Well, I did it. I finally received 100 followers! When I started 18 Cinema Lane last February, I never thought I would achieve this many followers in such a short amount of time! So, I’d like to say thank you to every single person who has chosen to follow my blog. If it weren’t for you, I never would have reached this milestone so soon. You’re probably thinking that it would be nearly impossible to find a movie that was released 100 years ago, in 1919. But, surprisingly, I ended up finding a movie on Turner Classic Movies’ (TCM’s) schedule. It’s a movie titled Sunnyside, which was directed, written, produced, composed by and starred Charlie Chaplin. In my Wild Oranges review, I mentioned that the only other silent film I’d seen was The Kid. By reviewing Sunnyside, it means that this is not only the third silent film I’ve seen, it’s also the second Charlie Chaplin picture that I’ve seen. When I recorded this movie on my DVR, I was shocked to discover that the film itself was less than an hour long. But, since Sunnyside is considered a short film, I realized that this run-time actually made sense. So, let the sunshine come pouring into your heart, as we’re about to begin this review of Sunnyside!
Things I liked about the film:
- The comedy: Out of the two films of Charlie Chaplin’s that I’ve seen, it seems like Charlie’s cinematic work is known for being humorous. Because Sunnyside is a silent film, the creative team behind this movie had to rely on physical comedy, such as silly behaviors and actions, to make the audience laugh. This style of comedy was executed well in the film! While this form of comedy was more simplistic, I felt like it was effective! One such example is when Charlie’s character brings a cow into his house and milks it on the spot just so he can put milk in his beverage. The incorporation of humor helped make Sunnyside an interesting film!
- The music: As I’ve mentioned in the introduction, Charlie Chaplin composed the music in Sunnyside. It felt like Charlie put a good amount of thought into the type of music that was incorporated into the film. Throughout the movie, I noticed that the overarching music matched the mood of whatever scene it was featured in. Whenever the scene was humorous, light-hearted music could be heard. If the scene had a more serious tone, dramatic music was placed over the on-screen events. This aspect of the movie provided a sense of understanding to what was happening in the story!
- The use of title cards: In my review of Wild Oranges, I talked about the importance of title cards within the film. Just like that movie, Sunnyside also used title cards to their full advantage. These title cards were, sometimes, placed at the beginning of each scene. This helped introduce locations and characters to the audience. Title cards were also used to provide dialogue between some of the characters. It assisted the audience in helping them figure out what was going on within the narrative.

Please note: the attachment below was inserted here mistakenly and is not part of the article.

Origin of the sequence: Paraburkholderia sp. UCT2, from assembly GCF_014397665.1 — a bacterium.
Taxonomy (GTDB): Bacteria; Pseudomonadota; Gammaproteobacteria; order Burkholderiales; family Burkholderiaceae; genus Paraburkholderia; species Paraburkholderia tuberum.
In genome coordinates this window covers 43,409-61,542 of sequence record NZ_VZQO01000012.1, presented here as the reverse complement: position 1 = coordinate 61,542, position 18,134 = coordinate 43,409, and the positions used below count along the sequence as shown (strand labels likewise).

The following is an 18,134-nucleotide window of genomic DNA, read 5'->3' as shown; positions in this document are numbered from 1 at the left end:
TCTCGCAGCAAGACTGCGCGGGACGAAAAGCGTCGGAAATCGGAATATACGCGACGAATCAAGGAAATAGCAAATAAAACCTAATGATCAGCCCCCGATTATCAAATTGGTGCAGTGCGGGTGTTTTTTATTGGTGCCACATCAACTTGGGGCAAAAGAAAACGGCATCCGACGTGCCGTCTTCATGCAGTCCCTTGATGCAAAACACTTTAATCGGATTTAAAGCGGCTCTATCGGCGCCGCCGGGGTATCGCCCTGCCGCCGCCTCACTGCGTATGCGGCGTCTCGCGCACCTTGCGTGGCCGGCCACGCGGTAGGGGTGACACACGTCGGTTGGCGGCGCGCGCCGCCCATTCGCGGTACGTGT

What I didn’t like about the film:
- Some scenes lasting longer than others: Throughout Sunnyside, I noticed that some of the scenes lasted longer than others. One example is the opening scene, when Charlie’s character wakes up in the morning. For scenes like this, I felt that they were as long as they were just to satisfy the film’s run-time. In my opinion, these specific scenes could have been cut to a shorter length.
- A simplistic story: The main plot of Sunnyside was more on the simpler side. Because of this, it caused the first half of the movie to appear as a series of vignettes. The story didn’t seem to have a cohesive narrative until the character called “City Chap” showed up in the film. It made the film like it was an experiment of how to make a movie.
- A drowned out piano: In Sunnyside, there was one scene where Charlie’s character is playing the piano. However, when he did play the piano, the instrument’s sound was drowned out by the overarching music featured in that scene. I understand that the cinematic technology of 1919 was vastly different than what it is today. But I think the sound of the piano should have been omitted from this film. That way, the only sound that the audience should focus on is the music that helps highlight the mood of that scene.
My overall impression:
As I’ve said in my Wild Oranges review, I don’t often watch movies in the silent film genre. However, because Sunnyside was the only film from 1919 that I was able to find, I decided to give the movie the chance. I’m glad I did, as this ended up being a good film! Because this was a short film and because, for the most part, I was able to understand what was going on in the narrative, I didn’t have a need to provide my own commentary to the film. It is interesting to see how movies have evolved over these 100 years. Seeing what’s changed and what’s remained the same in cinema is fascinating. This makes me appreciate the earlier projects of film, including Sunnyside.
Overall score: 7.6 out of 10
Do you watch silent films? Have you seen any of Charlie Chaplin’s movies? Let me know in the comment section!
Have fun at the movies!